North Korean Foreign Minister Ri Yong Ho speaking before the UN. Don Emmert/AFP via Getty Images

North Korean Foreign Minister Ri Yong Ho said at the UN General Assembly Saturday that the U.S. must follow through on the promises it agreed to at the June 12 summit, and that the country will never denuclearize if it cannot trust the Americans, the AP reports.

Why it matters: Talks between the two countries have stalled after President Trump directed Secretary of State Mike Pompeo to cancel his August trip to North Korea, claiming the regime was not "making sufficient progress with respect to denuclearization." The two sides appear to still be invested in further negotiations, however, as Pompeo plans to make a trip to Pyongyang next month amid talks of a second summit between Trump and Kim Jong-un.

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Coronavirus dashboard

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  1. Global: Total confirmed cases as of 4 p.m. ET: 30,873,714 — Total deaths: 958,383— Total recoveries: 21,103,559Map.
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Biden to Senate GOP after RBG passing: "Please follow your conscience"

Joe Biden made a direct appeal to Senate Republicans in a speech addressing the passing of Supreme Court Justice Ruth Bader Ginsburg, urging them to "cool the flames that have been engulfing our country" by waiting to confirm her replacement until after the election.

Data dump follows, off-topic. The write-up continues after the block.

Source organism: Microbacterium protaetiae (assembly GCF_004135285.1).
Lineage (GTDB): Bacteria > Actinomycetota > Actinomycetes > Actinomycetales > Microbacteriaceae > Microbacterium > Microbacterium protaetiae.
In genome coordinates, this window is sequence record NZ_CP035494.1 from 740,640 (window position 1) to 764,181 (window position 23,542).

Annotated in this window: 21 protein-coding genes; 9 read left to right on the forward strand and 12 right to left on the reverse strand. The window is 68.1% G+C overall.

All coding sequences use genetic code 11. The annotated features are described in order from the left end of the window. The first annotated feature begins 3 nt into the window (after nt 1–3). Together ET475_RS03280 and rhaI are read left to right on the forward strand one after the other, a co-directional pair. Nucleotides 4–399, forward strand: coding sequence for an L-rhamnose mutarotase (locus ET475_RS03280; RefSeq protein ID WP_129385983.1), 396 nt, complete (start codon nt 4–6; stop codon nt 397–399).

The state of play: Senate Majority Leader Mitch McConnell said soon after the news of Ginsburg's death that President Trump's nominee would get a vote on the Senate floor.

Leaked Treasury documents reveal how dirty money moves through global banking system

Photo: Eduardo Parra/Europa Press via Getty Images

Thousands of leaked government documents covering at least $2 trillion worth of transactions reveal how some of the world's biggest banks knowingly moved around the money of oligarchs, terrorists and criminals, with few consequences, according to a massive investigation by BuzzFeed News, the International Consortium of Investigative Journalists (ICIJ) and hundreds of other news organizations.

The big picture: The investigation, published on Sunday, examines more than 2,100 suspicious activity reports (SARs) filed by banks and other financial firms with the U.S. Department of Treasury’s Financial Crimes Enforcement Network, known as FinCEN.